b.) Tax deductions
There are several optional tax deductions if the company is identified as a taxpayer for the value added tax (VAT-ID). Companies that are a part of a supply chain may request a full deduction for the VAT if they fulfil the following conditions:
an existing receipt from another VAT-ID company in the previous link of the supply chain;
an actual transfer of good or services that are subject to VAT and are not fictional transfers;
the transfer is not a part of a tax evasion scheme or tax fraud.
c.) Transfer pricing
One of the key issues in corporate taxation is the regulation of transfer pricing between (highly) incorporated legal entities. It is not uncommon for companies within the same group of companies or companies under apparent authority to offer respective transfer pricing well below the market value, which tends to hinder market competition. Moreover, this allows a legal backdoor for tax evasion. Therefore, transfer pricing is regulated in a Subordinate Act on Transfer Pricing, and additionally, by the OECD Guidelines on Transfer Pricing. Extensive supervision by the national authorities is also guaranteed, which ensures that transfer pricing does not differ from market values and cause tax evasion.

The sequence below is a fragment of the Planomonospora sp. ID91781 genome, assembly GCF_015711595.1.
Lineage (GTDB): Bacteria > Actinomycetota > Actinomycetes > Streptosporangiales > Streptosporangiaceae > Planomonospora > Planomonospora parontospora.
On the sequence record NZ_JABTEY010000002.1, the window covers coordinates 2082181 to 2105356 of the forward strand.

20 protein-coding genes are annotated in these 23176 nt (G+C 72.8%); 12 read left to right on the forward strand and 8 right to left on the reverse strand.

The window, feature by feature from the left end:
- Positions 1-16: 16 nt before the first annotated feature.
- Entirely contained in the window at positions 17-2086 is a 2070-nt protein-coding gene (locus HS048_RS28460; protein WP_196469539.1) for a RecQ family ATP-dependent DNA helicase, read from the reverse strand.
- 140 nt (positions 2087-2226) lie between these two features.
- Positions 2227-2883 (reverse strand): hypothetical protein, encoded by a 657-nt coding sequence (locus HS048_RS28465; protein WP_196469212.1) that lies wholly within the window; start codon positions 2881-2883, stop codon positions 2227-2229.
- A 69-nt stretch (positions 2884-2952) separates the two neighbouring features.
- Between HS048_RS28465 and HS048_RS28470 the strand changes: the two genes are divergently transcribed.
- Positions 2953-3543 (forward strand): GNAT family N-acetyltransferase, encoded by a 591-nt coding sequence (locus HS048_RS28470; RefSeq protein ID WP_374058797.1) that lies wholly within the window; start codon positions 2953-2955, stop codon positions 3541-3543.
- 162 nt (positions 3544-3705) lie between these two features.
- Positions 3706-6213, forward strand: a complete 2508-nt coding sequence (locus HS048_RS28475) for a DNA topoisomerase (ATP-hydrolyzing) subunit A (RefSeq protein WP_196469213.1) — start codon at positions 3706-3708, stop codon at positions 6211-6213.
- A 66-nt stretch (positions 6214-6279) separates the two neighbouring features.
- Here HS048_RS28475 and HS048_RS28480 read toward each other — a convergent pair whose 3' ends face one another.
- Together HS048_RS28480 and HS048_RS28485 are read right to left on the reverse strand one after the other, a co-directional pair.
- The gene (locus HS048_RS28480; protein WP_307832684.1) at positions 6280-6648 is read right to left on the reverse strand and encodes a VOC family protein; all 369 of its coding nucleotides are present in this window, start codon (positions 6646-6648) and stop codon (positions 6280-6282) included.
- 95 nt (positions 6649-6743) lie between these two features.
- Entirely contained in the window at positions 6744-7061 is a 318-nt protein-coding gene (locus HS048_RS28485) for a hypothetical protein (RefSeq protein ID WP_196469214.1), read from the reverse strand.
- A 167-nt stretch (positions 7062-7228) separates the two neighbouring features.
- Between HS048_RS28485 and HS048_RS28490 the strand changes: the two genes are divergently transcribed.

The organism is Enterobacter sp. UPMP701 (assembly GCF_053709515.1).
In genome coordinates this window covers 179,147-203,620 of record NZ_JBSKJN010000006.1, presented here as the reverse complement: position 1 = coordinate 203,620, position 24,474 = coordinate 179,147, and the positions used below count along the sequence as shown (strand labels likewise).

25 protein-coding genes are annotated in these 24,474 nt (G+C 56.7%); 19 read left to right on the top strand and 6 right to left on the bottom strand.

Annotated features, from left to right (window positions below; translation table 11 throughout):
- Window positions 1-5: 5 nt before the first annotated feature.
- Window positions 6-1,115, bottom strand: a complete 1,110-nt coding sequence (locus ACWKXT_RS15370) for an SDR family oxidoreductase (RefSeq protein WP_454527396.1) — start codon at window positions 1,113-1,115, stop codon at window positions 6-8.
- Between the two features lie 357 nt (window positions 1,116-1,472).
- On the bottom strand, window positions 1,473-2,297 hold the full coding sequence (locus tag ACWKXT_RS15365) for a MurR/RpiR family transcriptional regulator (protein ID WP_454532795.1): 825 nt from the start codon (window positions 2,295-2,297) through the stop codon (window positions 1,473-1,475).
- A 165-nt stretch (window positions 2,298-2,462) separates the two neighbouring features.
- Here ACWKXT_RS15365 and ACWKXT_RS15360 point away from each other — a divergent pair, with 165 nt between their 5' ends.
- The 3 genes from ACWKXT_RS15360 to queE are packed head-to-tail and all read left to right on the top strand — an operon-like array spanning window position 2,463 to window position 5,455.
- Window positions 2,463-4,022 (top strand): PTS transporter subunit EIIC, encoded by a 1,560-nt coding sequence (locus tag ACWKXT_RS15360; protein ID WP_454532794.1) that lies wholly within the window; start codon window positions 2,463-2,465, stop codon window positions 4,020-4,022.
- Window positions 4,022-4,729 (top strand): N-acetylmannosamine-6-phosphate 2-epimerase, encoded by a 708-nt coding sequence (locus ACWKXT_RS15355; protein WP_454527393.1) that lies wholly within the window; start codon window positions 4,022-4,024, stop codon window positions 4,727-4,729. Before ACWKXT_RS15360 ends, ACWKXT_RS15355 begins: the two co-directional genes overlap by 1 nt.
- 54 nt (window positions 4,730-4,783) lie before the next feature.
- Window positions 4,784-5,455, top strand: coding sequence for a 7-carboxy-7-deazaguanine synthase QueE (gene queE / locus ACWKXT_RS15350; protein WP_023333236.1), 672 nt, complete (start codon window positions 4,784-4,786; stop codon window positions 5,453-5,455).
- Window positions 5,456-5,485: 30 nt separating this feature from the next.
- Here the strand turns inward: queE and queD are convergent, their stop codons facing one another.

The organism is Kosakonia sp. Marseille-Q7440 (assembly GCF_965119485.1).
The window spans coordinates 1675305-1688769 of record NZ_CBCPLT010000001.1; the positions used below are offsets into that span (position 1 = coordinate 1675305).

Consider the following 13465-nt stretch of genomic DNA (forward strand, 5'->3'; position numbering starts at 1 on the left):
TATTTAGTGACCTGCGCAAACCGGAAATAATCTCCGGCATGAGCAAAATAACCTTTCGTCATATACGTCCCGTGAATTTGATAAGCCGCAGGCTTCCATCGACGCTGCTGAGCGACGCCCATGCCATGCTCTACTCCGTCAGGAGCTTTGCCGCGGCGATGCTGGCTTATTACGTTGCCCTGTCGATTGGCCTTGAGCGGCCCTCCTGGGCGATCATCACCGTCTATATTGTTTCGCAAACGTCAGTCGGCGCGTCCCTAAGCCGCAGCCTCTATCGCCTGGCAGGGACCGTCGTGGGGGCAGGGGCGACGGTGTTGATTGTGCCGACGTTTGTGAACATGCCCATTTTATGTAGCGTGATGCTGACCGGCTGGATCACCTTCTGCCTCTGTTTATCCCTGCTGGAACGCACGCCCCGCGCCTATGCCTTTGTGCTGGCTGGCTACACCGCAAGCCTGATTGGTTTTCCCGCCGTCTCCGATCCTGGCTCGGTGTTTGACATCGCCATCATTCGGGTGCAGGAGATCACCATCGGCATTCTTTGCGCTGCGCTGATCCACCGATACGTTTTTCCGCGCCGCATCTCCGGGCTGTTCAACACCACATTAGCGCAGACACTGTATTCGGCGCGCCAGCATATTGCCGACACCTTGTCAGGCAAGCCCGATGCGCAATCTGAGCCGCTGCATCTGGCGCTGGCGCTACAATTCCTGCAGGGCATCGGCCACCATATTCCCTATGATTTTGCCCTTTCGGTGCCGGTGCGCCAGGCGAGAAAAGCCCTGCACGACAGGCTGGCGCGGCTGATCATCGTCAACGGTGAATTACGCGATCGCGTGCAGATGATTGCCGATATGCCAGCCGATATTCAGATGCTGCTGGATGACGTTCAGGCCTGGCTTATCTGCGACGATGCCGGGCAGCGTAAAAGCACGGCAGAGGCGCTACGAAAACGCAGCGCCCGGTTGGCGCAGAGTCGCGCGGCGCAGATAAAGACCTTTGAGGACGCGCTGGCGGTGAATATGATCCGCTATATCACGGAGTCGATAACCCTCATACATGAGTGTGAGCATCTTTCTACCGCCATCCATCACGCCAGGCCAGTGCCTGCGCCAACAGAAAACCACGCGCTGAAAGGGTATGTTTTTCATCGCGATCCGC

d.) Advance Pricing Agreement and Advance Ruling
Taking into consideration the reality of modern-day business, the national Law on Tax Procedure allows two mechanisms that facilitate the tax aspect of contract negotiations between companies.
Advance Pricing Agreement ensures that companies can present an inquiry about the estimated market pricing of goods to the authorities, which then determine the acceptable pricing range and the corresponding tax.
Advanced Ruling facilitates tax evaluations and predictions. A company can inquire about the estimated amount of annual tax duties and the tax authorities can provide an evaluation, which is legally binding. The preconditions for advance ruling encompass a clear specification of past and future business conduct, which companies are expected to adhere to. Tax authorities are entitled to cancel the issued Advance Ruling at any point in time.
Payments to individual shareholders that represent dividend payments of surplus income are subject to a flat 25% tax rate. There is a broad interpretation approach to the definition of dividends to encompass all transfers similar in nature, in order to prevent tax evasion through dubious transactions. Accordingly, the authorities evaluate the total tax liability for taxpayers who do not report the total amount of their dividend-based tax liabilities. The evaluation is based on the current market value of a similar ownership. Contrary to other capital-based incomes, the dividend payments are taxed on a single event basis, not a periodic (annual/monthly) basis.